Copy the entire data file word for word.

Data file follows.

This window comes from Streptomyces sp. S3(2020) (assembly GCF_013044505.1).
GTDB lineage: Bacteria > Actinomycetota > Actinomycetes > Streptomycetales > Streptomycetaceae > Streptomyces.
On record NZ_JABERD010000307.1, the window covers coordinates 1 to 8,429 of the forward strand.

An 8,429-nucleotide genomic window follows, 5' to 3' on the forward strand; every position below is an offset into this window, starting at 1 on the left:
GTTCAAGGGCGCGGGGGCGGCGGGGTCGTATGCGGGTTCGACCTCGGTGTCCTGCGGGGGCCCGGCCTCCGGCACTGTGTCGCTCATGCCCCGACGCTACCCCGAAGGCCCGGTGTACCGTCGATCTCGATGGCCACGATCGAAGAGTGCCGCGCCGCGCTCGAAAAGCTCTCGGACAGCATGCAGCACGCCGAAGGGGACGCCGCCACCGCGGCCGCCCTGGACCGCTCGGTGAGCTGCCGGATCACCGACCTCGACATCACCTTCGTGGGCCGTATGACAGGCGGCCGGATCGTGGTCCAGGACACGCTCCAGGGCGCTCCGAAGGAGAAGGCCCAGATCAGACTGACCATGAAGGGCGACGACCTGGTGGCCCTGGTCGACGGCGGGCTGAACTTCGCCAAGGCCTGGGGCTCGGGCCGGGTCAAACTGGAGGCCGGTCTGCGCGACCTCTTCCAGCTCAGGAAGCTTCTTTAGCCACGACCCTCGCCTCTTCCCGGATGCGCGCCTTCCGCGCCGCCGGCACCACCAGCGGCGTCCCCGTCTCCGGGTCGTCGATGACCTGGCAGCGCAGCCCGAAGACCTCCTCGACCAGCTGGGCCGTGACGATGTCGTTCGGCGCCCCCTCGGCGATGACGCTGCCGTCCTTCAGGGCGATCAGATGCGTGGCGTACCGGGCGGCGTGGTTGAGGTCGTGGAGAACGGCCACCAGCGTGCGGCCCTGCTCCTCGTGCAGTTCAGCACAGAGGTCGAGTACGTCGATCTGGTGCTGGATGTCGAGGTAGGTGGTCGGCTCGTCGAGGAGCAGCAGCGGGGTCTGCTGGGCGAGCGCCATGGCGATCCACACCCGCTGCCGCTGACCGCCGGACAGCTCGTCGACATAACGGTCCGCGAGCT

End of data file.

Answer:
This window comes from Streptomyces sp. S3(2020) (assembly GCF_013044505.1).
GTDB lineage: Bacteria > Actinomycetota > Actinomycetes > Streptomycetales > Streptomycetaceae > Streptomyces.
On record NZ_JABERD010000307.1, the window covers coordinates 1 to 8,429 of the forward strand.

An 8,429-nucleotide genomic window follows, 5' to 3' on the forward strand; every position below is an offset into this window, starting at 1 on the left:
GTTCAAGGGCGCGGGGGCGGCGGGGTCGTATGCGGGTTCGACCTCGGTGTCCTGCGGGGGCCCGGCCTCCGGCACTGTGTCGCTCATGCCCCGACGCTACCCCGAAGGCCCGGTGTACCGTCGATCTCGATGGCCACGATCGAAGAGTGCCGCGCCGCGCTCGAAAAGCTCTCGGACAGCATGCAGCACGCCGAAGGGGACGCCGCCACCGCGGCCGCCCTGGACCGCTCGGTGAGCTGCCGGATCACCGACCTCGACATCACCTTCGTGGGCCGTATGACAGGCGGCCGGATCGTGGTCCAGGACACGCTCCAGGGCGCTCCGAAGGAGAAGGCCCAGATCAGACTGACCATGAAGGGCGACGACCTGGTGGCCCTGGTCGACGGCGGGCTGAACTTCGCCAAGGCCTGGGGCTCGGGCCGGGTCAAACTGGAGGCCGGTCTGCGCGACCTCTTCCAGCTCAGGAAGCTTCTTTAGCCACGACCCTCGCCTCTTCCCGGATGCGCGCCTTCCGCGCCGCCGGCACCACCAGCGGCGTCCCCGTCTCCGGGTCGTCGATGACCTGGCAGCGCAGCCCGAAGACCTCCTCGACCAGCTGGGCCGTGACGATGTCGTTCGGCGCCCCCTCGGCGATGACGCTGCCGTCCTTCAGGGCGATCAGATGCGTGGCGTACCGGGCGGCGTGGTTGAGGTCGTGGAGAACGGCCACCAGCGTGCGGCCCTGCTCCTCGTGCAGTTCAGCACAGAGGTCGAGTACGTCGATCTGGTGCTGGATGTCGAGGTAGGTGGTCGGCTCGTCGAGGAGCAGCAGCGGGGTCTGCTGGGCGAGCGCCATGGCGATCCACACCCGCTGCCGCTGACCGCCGGACAGCTCGTCGACATAACGGTCCGCGAGCT